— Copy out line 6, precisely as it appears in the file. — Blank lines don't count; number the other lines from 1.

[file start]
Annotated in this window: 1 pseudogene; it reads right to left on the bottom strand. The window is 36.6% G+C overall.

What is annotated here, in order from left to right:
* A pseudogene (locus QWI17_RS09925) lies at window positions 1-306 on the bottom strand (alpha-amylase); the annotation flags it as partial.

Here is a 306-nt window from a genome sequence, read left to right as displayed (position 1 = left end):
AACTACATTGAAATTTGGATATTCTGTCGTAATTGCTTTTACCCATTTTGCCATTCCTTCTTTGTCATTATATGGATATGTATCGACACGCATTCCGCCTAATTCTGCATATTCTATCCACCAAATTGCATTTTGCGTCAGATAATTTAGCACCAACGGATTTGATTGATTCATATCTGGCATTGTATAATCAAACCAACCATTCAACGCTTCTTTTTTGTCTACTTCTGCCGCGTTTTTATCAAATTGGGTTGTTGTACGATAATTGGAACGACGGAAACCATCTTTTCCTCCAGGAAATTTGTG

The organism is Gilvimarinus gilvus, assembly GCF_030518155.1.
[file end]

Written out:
The organism is Gilvimarinus gilvus, assembly GCF_030518155.1.